Some blog posts are planned far in advance while others spill from my mind and into my keyboard immediately for you to see. This one is spilling. This one is for the people who feel stuck. This one is for the people who understand depression.
Depression is real. Your pain is real. It is all valid. Please, listen to me: those nagging thoughts of worthlessness, don’t let them too far in. Your pain is valid, but those nagging thoughts aren’t true.
I know this all too well. I understand your pain. The self-doubt creeps in. The worthlessness creeps in. It can feel like the most real thing in the world. It can feel like the only real thing in the world.
All the pain can make us forget that hope is real. We forget. We get covered in all the bad. Sometimes the bad can smother us. It can make us forget the good. It can make us forget the potential for good. This type of smothering forgetfulness terrifies me.
Please, always remember: everything is temporary and hope is real. During depression the badness can seem unmovable and debilitating. But the bad is temporary. The bad will pass eventually. Good will come. The best part: when the good comes, the bad will fade away. The depression and worthlessness will become a fleeting memory. What seems unmovable now will be easily forgotten later. The fog will eventually lift, and there will be sun.
Eventually when the fog lifts, please remember: be kind to yourself. I know and I understand. I understand the shame spiral that follows depression. You don’t deserve that spiral. I understand. I understand if you haven’t showered. I understand if you’ve been ignoring calls and messages. I understand if you haven’t eaten well in weeks. I understand if you’re sore from staying in bed all day. I understand if you had to miss work. I understand if you turned to a bad habit to ease your mind. None of this is your fault. Something happened to you. Something completely out of your control. Depression happened to you. It isn’t your fault. Please, be kind to yourself. Once the fog clears, you deserve to pick yourself up and move on. Please, don’t fall into a shame spiral over something that isn’t your fault. If you need help, reach out for it. If you need time for yourself, take it.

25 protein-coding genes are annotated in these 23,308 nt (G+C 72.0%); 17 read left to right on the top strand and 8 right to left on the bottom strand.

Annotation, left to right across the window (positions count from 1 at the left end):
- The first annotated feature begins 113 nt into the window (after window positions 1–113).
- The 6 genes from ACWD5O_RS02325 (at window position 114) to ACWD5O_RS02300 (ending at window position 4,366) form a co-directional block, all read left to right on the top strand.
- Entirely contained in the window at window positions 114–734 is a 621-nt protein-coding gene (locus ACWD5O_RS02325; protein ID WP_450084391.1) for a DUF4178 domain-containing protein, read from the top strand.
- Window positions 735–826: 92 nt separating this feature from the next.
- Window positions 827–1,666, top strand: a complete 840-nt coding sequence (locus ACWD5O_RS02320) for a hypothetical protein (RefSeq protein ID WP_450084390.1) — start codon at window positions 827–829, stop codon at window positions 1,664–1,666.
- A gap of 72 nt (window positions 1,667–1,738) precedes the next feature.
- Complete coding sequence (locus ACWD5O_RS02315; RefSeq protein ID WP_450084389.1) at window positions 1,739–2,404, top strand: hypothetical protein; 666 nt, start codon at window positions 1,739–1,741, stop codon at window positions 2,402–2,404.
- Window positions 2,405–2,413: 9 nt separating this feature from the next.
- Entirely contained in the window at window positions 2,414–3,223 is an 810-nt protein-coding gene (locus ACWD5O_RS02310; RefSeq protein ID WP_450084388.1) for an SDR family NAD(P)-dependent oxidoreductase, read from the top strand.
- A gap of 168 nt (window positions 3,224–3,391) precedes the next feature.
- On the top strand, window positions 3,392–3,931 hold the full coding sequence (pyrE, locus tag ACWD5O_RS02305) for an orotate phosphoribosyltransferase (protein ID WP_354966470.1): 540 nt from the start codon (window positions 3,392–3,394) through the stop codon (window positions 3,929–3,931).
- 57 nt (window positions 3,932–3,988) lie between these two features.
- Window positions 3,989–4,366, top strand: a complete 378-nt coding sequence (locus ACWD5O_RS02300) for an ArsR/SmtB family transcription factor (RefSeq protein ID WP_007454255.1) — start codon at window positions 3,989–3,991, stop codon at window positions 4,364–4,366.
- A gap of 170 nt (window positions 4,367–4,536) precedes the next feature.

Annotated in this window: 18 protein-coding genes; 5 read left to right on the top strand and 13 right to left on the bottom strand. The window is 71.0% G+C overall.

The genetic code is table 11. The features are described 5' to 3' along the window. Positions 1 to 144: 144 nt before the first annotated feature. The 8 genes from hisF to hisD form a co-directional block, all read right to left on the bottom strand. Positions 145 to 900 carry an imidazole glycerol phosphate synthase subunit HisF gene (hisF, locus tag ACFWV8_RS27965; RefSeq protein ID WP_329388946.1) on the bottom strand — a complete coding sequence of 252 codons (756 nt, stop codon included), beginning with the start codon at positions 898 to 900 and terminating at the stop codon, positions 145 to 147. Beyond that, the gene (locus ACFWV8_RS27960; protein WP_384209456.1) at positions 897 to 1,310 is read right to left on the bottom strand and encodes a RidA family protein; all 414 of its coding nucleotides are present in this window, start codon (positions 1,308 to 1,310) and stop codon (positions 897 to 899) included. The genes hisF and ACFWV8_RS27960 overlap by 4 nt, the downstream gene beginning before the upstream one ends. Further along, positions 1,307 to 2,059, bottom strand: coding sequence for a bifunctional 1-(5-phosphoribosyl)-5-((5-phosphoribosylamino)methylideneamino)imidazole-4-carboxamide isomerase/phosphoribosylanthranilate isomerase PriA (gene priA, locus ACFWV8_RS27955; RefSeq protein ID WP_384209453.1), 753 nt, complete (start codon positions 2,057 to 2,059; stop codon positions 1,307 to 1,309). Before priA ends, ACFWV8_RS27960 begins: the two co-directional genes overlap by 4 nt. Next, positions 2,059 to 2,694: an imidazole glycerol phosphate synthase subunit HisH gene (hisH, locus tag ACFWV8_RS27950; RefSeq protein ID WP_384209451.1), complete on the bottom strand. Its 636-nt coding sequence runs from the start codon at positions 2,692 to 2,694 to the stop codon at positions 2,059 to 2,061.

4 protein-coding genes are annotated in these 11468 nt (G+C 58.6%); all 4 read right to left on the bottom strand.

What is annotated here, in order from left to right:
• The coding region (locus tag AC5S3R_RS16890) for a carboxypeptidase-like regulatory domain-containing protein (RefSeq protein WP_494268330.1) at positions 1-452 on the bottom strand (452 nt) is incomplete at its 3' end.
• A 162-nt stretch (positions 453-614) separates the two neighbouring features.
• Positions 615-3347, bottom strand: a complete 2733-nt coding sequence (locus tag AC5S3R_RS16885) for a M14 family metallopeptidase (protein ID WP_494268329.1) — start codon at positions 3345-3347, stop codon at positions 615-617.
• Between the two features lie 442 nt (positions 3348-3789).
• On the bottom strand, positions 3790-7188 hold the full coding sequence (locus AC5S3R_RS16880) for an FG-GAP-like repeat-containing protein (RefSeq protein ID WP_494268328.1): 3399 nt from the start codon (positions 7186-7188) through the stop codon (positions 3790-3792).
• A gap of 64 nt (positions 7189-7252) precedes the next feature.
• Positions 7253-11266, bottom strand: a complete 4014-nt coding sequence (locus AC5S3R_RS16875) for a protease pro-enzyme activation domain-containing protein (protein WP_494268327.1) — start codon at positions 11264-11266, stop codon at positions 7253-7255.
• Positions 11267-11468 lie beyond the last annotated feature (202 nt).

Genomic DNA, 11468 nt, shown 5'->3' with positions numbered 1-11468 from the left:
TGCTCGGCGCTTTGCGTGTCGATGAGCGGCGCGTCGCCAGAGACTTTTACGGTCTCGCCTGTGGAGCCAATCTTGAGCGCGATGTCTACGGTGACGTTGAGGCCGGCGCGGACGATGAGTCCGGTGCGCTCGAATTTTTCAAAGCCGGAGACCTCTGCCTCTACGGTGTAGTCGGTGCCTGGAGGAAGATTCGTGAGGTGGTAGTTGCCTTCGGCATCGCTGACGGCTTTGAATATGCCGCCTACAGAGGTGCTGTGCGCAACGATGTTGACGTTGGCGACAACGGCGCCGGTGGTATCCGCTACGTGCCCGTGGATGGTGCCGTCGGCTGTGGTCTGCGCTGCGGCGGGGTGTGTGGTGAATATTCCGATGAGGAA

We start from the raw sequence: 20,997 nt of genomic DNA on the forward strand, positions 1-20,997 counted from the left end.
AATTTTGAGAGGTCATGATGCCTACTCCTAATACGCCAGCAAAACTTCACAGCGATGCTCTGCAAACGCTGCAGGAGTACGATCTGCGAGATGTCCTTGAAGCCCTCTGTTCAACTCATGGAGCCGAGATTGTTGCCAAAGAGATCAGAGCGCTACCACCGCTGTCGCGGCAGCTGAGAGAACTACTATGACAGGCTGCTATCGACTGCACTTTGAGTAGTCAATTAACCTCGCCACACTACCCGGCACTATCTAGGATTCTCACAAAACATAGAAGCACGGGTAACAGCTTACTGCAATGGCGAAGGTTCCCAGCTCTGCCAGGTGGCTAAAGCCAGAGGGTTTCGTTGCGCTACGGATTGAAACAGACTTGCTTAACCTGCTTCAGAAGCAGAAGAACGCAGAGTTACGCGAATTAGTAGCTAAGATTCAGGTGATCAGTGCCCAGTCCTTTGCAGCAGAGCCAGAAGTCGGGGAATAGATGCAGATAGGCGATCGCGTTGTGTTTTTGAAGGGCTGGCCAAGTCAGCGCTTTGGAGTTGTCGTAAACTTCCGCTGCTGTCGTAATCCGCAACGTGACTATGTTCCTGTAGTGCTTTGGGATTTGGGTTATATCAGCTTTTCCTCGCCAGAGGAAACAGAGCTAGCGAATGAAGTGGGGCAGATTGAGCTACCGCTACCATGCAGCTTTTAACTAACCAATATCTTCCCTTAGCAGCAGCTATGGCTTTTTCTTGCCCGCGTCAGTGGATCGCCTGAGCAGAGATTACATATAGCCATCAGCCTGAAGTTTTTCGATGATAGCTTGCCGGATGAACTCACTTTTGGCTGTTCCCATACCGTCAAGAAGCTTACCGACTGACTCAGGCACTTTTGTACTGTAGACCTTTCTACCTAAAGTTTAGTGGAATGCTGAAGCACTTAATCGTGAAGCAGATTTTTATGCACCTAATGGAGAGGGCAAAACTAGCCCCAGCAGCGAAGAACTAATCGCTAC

For today, promise me that you will not give up. So much can change in a day. So much can change overnight. Depression and goodness ebbs and flows. If today is tough, hold on: there is amazing potential that tomorrow might be better. You are not alone.
Have I written this letter for you, or for me? Both. The idea came to me just now, as I looked at the tree in my front yard. Today the tree is beautiful and green. Yesterday it looked a little depressed and not very green. It has been a hard winter, especially for that tree. It sat naked, colorless, and cold for months. But today, it didn’t let any of that hold it back. When the time came for it to turn green, it didn’t look back at the lonely winter with shame. It moved forward. This is what I hope for us. When the depression passes, I hope that we can hold our heads high and step into the sun.